The percent lift is calculated from the control in the chart above. To the housefile, for example, free shipping with no order minimum increased the RPC 33.58 percent compared to no offer. Free shipping with a $99 order minimum increased the RPC 21 percent over no offer. Also, notice how much better the no-minimum results were compared with the $99-minimum segment.
With regard to prospects, I often see an increase in both the response rate and average order size. When there’s a minimum, customers try to get to the minimum. Once they do, they stop buying. With no minimum, customers shop and spend more.
Simple Testing Rules
Test an offer with no minimum against your normal minimum order size. Or do a three-way test: the offer with no minimum vs. the offer with a minimum vs. no offer at all. This should be tested to both the housefile and to prospects. Execute the test properly so you can read the results. Follow these best practices I’ve found over the years that will ensure an accurate and measurable result and a sound conclusion:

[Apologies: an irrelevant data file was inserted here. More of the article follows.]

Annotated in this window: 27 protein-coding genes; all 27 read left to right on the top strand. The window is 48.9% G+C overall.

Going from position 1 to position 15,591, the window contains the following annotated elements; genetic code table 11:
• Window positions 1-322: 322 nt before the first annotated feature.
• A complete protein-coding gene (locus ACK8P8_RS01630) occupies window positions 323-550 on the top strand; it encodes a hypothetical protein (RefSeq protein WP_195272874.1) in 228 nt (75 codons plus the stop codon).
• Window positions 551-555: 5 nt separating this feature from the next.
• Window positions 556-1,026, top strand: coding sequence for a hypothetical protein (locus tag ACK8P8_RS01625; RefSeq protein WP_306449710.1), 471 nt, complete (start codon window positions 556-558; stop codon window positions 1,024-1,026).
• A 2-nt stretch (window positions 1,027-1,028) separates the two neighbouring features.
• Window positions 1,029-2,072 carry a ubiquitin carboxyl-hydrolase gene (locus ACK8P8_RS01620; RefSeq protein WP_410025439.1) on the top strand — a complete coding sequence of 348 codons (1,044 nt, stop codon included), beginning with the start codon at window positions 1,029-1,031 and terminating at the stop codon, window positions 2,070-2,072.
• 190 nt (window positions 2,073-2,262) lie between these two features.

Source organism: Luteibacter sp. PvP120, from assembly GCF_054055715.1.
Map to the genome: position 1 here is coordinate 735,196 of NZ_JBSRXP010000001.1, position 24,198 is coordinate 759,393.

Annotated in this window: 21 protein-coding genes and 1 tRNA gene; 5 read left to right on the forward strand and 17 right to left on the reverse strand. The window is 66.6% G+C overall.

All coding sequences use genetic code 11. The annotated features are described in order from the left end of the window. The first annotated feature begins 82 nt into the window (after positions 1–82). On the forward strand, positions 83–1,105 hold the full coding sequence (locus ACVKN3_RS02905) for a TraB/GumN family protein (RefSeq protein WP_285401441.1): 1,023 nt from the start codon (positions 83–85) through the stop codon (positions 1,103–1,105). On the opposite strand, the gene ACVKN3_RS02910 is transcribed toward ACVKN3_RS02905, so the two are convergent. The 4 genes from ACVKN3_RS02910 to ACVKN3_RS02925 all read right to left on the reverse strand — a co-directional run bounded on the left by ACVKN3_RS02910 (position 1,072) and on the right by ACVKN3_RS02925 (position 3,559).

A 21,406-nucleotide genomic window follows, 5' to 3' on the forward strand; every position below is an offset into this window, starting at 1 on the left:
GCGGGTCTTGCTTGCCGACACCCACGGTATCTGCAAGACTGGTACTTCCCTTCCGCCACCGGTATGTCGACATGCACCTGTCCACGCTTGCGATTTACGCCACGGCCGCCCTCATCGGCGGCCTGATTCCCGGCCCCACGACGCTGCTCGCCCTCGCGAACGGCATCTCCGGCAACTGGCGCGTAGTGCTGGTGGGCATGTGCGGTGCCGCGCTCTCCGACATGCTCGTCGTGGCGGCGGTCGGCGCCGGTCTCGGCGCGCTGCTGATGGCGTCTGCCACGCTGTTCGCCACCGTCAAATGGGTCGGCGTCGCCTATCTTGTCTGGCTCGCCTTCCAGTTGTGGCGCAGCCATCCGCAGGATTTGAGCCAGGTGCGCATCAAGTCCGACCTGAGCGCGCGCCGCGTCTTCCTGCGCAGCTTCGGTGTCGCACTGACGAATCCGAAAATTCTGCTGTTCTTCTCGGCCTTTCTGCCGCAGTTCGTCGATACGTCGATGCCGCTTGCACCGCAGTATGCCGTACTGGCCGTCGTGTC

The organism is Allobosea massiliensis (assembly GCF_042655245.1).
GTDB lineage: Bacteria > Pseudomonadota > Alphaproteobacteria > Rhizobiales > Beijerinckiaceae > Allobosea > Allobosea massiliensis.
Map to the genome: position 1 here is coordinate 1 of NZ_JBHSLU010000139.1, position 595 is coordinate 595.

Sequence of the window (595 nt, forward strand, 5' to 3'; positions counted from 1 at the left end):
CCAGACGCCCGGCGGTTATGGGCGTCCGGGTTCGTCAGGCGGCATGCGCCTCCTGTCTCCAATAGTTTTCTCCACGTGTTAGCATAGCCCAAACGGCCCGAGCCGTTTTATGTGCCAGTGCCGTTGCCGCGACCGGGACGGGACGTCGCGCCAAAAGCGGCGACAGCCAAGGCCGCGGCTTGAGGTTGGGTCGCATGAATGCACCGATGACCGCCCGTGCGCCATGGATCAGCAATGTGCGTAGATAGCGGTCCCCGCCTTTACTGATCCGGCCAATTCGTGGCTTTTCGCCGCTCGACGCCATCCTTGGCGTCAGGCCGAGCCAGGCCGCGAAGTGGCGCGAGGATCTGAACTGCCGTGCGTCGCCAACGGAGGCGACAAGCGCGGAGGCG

1. Clearly define the purpose of the test; define the objective.
2. Prepare a pro-forma; do your financial analysis.
3. Always test against a control.
4. Only test one variable at a time; keep everything else the same.
5. Run tests during your off-season whenever possible.
6. Always retest against a control or another offer.
7. Make sure your sample size will yield statistically valid results.
8. Source code the control group and test groups properly.
9. Read the results and act on what you see!
Keep all elements, such as creative, the same except for the variable you’re testing. Always test against a control group — i.e., a group that receives exactly the same treatment you’ve been doing. If you haven’t been making any offer, this is the control. If you always offer free shipping, that becomes your control.
Use the Same Catalog